Tiazofurin, an anticancer drug which inhibits IMP dehydrogenase, decreases cellular GTP concentration, induces differentiation and down-regulates ras and myc oncogene expression, caused apoptosis of K562 cells in a time- and dose-dependent fashion. Apoptotic cells were detected by (1) flow cytometry, (2) electron microscopy, and (3) fluorescence in situ nick translation and confocal microscopy, while the DNA ladder was not detectable. The induced apoptosis was abrogated by guanosine which replenishes GTP pools through the guanosine salvage pathways, while it was enhanced by hypoxanthine, a competitive inhibitor of GPRT. The tiazofurin-mediated apoptosis may therefore be linked with the decrease of GTP and the consequent impairment of specific signal transduction pathways. Tiazofurin induced apoptosis also in lymphoblastic MOLT-4 cells, suggesting that this action is not confined to cells of the myeloid lineage, where the differentiating effects of the drug are more pronounced.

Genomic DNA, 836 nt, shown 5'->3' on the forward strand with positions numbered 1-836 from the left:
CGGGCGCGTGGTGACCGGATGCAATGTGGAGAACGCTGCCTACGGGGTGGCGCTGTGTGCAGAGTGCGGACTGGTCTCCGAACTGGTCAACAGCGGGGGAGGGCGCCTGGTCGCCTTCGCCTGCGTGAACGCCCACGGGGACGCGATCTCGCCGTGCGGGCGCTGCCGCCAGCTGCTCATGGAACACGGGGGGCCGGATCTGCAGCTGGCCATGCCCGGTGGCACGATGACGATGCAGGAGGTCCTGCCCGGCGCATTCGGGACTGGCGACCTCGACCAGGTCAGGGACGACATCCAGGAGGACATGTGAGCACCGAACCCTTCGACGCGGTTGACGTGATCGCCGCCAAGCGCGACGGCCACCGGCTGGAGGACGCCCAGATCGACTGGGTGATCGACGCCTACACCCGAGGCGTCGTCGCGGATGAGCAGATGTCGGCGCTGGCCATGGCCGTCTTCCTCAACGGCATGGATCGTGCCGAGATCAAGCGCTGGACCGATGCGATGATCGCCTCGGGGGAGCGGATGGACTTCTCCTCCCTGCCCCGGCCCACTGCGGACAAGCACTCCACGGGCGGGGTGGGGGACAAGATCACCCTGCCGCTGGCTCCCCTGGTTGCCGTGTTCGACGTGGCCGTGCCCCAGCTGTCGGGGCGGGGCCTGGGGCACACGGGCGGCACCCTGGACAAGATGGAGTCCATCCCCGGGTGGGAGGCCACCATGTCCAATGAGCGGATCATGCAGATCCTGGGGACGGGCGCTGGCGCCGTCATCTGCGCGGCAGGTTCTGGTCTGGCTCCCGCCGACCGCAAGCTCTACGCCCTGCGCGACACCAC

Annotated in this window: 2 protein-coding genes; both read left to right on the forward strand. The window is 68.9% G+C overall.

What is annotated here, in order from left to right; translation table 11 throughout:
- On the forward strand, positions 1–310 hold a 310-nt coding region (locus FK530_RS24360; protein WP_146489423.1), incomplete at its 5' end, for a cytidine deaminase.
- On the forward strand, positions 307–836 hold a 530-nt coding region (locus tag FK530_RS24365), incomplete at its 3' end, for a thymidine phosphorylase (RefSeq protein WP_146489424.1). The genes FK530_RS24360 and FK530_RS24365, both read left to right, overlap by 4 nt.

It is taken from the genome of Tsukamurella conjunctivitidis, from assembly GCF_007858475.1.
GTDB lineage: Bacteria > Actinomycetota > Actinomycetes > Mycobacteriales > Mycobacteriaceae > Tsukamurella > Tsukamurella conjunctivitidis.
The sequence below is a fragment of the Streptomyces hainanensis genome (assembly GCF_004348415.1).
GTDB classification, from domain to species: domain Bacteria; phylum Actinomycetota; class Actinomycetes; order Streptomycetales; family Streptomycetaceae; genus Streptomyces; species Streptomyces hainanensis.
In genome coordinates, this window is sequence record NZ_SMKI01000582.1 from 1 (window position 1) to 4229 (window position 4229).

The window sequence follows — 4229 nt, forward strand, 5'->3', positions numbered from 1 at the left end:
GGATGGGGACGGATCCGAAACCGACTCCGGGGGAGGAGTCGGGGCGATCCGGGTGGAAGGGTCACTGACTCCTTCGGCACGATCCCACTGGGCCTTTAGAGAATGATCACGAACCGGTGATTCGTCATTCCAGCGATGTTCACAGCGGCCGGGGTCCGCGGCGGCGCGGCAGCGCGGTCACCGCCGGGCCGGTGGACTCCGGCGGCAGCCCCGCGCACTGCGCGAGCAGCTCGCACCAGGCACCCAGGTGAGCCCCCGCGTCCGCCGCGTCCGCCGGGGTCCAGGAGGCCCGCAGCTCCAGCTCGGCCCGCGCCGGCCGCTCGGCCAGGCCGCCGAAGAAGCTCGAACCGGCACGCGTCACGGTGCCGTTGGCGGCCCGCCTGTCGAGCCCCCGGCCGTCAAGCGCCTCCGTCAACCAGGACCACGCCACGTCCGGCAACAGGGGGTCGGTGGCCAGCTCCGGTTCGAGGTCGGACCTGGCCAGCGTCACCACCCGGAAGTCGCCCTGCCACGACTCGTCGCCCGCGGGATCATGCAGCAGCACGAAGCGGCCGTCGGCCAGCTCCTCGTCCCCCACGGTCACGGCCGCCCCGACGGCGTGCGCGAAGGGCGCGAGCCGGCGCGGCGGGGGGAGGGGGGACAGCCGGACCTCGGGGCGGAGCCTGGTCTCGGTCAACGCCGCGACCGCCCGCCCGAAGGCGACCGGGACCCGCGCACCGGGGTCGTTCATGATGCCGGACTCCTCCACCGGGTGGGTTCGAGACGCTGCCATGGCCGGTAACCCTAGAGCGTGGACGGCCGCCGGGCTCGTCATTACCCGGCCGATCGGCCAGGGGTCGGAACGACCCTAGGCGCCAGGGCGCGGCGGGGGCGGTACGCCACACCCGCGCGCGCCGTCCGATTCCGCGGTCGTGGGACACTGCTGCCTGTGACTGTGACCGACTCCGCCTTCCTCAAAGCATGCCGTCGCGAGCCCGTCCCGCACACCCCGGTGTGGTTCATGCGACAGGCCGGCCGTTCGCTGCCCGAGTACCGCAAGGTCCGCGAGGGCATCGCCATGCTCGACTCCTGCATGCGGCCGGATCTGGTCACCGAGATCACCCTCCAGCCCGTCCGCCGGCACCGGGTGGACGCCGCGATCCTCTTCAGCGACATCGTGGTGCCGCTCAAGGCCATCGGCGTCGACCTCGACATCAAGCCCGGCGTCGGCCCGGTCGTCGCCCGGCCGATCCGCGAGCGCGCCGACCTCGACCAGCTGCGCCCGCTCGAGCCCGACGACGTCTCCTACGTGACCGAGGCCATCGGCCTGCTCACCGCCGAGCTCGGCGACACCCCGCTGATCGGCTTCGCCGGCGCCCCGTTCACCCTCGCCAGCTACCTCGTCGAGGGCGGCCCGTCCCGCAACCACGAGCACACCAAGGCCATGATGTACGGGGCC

|Number of pages||6|
|Publication status||Published - Feb 15 1997|
ASJC Scopus subject areas
- Cell Biology
- Pathology and Forensic Medicine